Install the SSD
If your build uses an SSD, screw it down in place. Like HDDs, SSDs will typically feature four screw holes to secure them.
Plug in the motherboard power cable
You can now plug all of the power cables from your PSU into the motherboard. The beefiest cable is the 24-pin one, which provides power to your motherboard. It's important that you align the notch on the 24-pin cable with the notch on the respective motherboard power port before you push it in, as it only goes in one way.
Plug in the CPU power cable
You'll also want to make sure that your CPU power cable gets connected. These cables will typically be either four or eight pin power connectors.
Plug in your case cables
Now that you've got the CPU and motherboard power cables connected, it's time to plug in all of your case cables into the motherboard. This typically means USB 3.0, USB 2.0, HD audio, and any case fans you may have. These ports should all be labeled in your motherboard, but if you have trouble identifying them, make sure to consult your motherboard manual.
Connect front-panel connectors
Now plug in your front panel connectors from your case into the motherboard. Your motherboard should lay out where each little cable goes, but considering they are often small and difficult to read as a result, you should also feel free to consult your motherboard manual for a larger read-out.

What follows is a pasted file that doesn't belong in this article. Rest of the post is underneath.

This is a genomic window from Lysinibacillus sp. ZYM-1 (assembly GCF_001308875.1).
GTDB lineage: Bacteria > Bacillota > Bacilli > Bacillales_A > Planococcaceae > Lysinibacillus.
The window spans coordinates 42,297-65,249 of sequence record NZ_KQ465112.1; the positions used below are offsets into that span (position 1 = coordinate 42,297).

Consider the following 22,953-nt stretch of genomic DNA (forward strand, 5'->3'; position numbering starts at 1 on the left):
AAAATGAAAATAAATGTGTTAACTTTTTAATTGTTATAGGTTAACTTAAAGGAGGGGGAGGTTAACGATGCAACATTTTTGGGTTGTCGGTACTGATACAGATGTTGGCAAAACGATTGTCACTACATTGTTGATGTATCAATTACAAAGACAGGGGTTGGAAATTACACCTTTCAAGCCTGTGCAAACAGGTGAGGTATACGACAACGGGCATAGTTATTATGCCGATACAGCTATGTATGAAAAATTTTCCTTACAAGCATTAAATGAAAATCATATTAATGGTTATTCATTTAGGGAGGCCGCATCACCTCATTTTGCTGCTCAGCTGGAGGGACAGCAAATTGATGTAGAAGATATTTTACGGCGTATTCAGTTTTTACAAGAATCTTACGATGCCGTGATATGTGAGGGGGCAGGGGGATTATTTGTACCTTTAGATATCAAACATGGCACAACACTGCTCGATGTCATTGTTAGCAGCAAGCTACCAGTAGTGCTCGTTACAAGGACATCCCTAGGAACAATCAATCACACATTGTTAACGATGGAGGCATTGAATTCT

The front panel connectors can be a nuisance to plug in, but one helpful tip is that you generally want the text on the connectors to face outwards. If a connector has an arrow, it also means that it's a positive header. The reset and power switches have neither positive or negative headers.
Install SATA cables
Now connect the L-shaped SATA power cables to your storage drives. You'll also want to plug in the SATA data cables, that came with your motherboard, into your SSD and hard drive. Both SATA power and data cables will only go in one way, so make sure that they are properly aligned before pushing them in.
You should then plug the other end of the data SATA cables into the motherboard.
Install the graphics card
The last component we're installing is the graphics card. To do that, you'll need to unscrew and remove the metal brackets on the back of the case so that you can slide your video card down into its PCIe slot.
Generally speaking, if your motherboard offers multiple PCIe slots, you'll want to install your GPU into the slot nearest the CPU. Before you insert your graphics card, though, you'll want to make sure that you depress the PCIe slot's little lever. This will allow you to push the card down and lock it into place.
If your video card requires additional six-pin or eight-pin power connectors, you should plug them in after you've installed the card. Our GeForce GTX 1050 can get enough juice from the motherboard's PCIe slot, so it doesn't require additional power. From here, we're going to screw the card down in place.
With everything plugged in, your PC should look something like this.
Cable management part continued
As an optional step, you can use zip ties to do some cable management. It's a good idea to use scissors to cut the loose ends of zip ties.
Finally, close both side panels and plug the power cable from the wall into your PSU. Ensure that the PSU is set to the on position, and turn on your computer. If it boots to the BIOS then you have successfully built a PC.